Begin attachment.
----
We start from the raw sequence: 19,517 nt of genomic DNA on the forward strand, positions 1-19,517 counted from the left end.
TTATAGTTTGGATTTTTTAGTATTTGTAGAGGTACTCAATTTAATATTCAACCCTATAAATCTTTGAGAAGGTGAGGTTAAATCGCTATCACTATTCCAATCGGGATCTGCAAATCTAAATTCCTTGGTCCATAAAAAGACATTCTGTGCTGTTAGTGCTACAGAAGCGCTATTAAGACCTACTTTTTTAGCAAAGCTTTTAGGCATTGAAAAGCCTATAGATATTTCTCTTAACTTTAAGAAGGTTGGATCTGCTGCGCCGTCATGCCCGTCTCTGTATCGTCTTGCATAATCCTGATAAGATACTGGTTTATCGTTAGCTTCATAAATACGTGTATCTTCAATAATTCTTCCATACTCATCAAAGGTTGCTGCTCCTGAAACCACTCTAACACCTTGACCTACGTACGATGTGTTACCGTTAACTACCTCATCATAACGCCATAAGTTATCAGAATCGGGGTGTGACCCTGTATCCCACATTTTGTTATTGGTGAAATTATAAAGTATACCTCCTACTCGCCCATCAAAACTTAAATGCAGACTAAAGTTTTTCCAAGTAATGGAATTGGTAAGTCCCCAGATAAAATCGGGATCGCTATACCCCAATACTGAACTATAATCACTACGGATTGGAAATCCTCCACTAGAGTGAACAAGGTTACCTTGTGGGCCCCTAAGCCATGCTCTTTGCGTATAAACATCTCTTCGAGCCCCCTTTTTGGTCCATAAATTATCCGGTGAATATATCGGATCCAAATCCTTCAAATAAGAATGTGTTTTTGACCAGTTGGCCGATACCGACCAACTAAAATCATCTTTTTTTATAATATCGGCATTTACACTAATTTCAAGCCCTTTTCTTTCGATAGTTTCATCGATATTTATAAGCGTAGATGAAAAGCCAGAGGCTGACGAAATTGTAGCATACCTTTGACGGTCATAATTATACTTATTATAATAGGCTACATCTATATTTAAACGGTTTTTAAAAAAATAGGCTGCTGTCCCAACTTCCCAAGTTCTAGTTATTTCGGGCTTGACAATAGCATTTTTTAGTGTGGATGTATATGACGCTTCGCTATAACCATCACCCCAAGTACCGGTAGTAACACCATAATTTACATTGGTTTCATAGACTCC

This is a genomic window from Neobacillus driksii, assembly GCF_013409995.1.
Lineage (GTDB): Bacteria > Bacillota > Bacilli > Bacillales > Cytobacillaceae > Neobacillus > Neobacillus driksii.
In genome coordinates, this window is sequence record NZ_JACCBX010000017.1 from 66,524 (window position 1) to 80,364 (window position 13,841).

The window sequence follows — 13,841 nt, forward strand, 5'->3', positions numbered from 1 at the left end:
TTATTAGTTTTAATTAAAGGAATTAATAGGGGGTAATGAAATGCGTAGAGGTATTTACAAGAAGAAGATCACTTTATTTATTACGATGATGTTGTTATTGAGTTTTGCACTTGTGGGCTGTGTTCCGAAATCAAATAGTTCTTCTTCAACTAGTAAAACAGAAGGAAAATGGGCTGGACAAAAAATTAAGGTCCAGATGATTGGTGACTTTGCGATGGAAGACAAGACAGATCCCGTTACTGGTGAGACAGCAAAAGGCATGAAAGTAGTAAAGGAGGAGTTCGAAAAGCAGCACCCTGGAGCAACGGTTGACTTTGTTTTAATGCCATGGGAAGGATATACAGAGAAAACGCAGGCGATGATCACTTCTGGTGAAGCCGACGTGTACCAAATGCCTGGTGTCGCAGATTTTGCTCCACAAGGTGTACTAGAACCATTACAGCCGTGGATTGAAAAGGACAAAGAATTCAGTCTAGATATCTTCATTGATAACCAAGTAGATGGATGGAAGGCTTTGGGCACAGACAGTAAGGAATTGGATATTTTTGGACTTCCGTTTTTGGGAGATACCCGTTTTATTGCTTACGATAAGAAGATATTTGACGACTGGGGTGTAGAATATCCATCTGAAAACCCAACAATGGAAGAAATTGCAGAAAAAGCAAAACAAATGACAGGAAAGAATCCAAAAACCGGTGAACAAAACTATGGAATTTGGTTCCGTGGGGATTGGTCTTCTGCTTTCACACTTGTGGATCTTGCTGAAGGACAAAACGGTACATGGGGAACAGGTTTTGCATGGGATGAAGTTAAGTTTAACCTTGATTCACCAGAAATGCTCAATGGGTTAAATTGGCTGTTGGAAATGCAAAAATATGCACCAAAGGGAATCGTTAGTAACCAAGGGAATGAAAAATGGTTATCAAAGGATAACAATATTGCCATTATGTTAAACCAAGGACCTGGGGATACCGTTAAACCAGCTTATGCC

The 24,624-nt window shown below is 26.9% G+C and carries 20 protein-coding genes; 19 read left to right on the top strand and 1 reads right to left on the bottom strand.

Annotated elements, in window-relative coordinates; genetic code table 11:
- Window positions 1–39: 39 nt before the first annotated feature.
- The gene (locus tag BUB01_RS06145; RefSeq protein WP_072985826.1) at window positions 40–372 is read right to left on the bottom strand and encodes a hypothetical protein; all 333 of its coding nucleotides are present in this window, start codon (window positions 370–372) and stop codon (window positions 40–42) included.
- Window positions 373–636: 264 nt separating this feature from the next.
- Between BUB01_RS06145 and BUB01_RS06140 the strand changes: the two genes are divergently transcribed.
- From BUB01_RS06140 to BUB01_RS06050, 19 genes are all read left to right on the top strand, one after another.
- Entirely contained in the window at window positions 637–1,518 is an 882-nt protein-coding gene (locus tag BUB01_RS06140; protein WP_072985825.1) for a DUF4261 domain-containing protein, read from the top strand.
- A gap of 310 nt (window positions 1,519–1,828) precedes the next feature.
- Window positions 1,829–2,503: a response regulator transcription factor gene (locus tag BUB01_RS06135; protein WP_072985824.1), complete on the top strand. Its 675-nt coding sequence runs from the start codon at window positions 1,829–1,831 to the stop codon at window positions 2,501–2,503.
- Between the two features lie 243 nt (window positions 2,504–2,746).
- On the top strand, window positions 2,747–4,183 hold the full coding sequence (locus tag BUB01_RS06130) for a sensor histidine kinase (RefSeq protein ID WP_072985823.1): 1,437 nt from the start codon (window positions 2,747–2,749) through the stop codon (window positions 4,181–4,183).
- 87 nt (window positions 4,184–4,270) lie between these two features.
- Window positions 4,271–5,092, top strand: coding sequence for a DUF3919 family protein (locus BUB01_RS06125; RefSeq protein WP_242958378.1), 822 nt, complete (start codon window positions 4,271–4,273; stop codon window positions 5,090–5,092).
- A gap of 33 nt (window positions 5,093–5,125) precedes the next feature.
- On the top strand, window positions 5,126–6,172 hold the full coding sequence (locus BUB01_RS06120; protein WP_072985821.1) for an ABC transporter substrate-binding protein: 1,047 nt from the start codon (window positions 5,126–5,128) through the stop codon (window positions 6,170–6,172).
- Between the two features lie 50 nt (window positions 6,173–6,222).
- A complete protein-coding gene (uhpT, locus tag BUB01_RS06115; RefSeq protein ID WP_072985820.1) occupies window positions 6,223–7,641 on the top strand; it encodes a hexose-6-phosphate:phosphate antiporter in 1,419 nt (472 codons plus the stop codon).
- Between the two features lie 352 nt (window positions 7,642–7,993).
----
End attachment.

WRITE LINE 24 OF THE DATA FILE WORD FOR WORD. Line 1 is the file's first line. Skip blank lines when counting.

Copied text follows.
- Between the two features lie 50 nt (window positions 6,173–6,222).